From the Lowry Hill East Neighborhood Association – Where Every Story Has Three Sides
By Vanessa Moore Ardolino, Wedge Arts Reviewer
In an exhibit featuring over 150 images of the same woman, one would think that the Walker Art Gallery’s “Cindy Sherman,” would actually reveal the real Cindy Sherman to viewers. Look into her eyes in each photograph. She’s not there. Perhaps that’s not quite what I mean. Someone else is in there – the person she is portraying in the picture.
Using costumes, makeup, prosthetics and wigs, Sherman transforms herself in every picture. It is baffling to learn that she usually performs all the duties required for the photo shoots – setting the scenes and lighting, applying the makeup, being the model.
It is a shame all her photographs are entitled “Untitled,” and then a number. Her doing so makes it difficult for a reviewer to describe the images simply for the reader. Nevertheless, each room of the exhibition hosts a different era of her works, and they fall into descriptive themes.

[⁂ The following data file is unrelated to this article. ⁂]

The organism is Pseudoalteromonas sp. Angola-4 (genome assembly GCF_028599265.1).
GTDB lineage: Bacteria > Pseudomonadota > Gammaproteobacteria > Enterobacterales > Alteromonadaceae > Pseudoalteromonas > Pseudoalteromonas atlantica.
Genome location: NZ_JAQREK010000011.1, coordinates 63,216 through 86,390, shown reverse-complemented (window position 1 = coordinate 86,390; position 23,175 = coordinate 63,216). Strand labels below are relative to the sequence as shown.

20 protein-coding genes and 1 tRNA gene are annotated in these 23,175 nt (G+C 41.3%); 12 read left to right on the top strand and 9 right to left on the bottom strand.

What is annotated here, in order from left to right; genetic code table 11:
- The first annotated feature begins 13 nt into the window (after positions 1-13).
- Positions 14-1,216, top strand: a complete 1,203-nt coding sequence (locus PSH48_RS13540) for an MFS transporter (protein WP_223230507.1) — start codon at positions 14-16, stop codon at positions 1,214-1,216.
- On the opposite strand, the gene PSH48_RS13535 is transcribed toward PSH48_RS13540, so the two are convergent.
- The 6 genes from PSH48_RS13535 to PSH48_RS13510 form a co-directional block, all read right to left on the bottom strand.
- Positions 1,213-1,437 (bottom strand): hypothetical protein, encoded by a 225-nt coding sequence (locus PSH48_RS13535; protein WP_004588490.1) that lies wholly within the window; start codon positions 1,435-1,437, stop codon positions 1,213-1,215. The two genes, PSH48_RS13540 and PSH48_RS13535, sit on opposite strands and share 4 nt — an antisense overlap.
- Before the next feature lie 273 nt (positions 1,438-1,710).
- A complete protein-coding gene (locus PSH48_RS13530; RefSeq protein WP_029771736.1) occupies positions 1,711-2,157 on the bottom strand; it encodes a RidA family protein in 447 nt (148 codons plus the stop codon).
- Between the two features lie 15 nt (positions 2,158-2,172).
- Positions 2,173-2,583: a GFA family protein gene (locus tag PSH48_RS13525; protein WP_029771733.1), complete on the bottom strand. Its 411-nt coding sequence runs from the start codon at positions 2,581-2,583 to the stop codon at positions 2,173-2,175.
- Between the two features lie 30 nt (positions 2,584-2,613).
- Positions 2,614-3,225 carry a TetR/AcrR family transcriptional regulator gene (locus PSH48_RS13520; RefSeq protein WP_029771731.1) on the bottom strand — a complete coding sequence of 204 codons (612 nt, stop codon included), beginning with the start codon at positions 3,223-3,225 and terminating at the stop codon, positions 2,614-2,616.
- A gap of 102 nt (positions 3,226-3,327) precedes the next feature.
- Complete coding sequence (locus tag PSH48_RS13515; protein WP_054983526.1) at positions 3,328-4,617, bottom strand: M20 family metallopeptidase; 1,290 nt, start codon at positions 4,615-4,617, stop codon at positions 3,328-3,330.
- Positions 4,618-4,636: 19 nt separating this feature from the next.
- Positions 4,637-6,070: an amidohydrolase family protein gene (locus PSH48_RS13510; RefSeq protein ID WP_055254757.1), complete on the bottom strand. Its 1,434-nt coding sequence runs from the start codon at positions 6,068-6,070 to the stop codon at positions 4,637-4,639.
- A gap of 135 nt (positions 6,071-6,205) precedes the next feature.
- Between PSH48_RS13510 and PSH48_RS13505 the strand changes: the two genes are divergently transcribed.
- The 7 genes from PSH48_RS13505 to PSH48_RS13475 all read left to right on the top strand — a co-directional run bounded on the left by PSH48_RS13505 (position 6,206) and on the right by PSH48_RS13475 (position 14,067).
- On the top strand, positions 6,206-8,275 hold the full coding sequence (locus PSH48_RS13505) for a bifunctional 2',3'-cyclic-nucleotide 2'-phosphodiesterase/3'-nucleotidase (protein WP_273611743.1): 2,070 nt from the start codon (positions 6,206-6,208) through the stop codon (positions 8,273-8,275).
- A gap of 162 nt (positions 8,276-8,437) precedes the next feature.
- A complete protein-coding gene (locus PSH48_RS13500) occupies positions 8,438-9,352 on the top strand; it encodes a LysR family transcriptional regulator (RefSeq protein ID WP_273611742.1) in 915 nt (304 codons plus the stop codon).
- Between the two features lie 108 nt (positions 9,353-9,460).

These themes start with Sherman rendering her photographs as if they are the property of voyeurs – portraying her characters the way an outside party may want to see them (“Untitled Film Stills,” 1977-80; “12 Centerfolds,” 1981). Then this voyeurism appears to remove her humanity entirely (“Sex Pictures,” 1992) only to resurface in the next room as exaggerated caricatures (“Clowns,” 2003-04). One of the last rooms exhibits Sherman in personas that are using photographs as a means to reassert their self image on a world that may have started to ignore them (“Society Portraits,” 2008).
The room that holds the “History Portraits,” (1988-90), makes viewers feel like they are truly in a European-style portrait gallery. As usual, the images are meant to be of anonymous people, but many of the poses and settings seem familiar. Apparently, only one image is an actual remake – Sherman dressed as the artist Caravaggio as he appears in a 1594 self-portrait dressed as the god, Bacchus. Dizzying!
The end result in many of the pictures is unsettling. Her use of prosthetics is often overt, and the emotions she projects can almost be overwhelming. It is possible to spend an afternoon trying to deconstruct each picture and still feel there is more to discover. I recommend trying it for yourself.
“Cindy Sherman” will be on display until February 17th. The Walker is located at 1750 Hennepin Avenue. For more information visit www.walkerart.org or call 612.375.7600.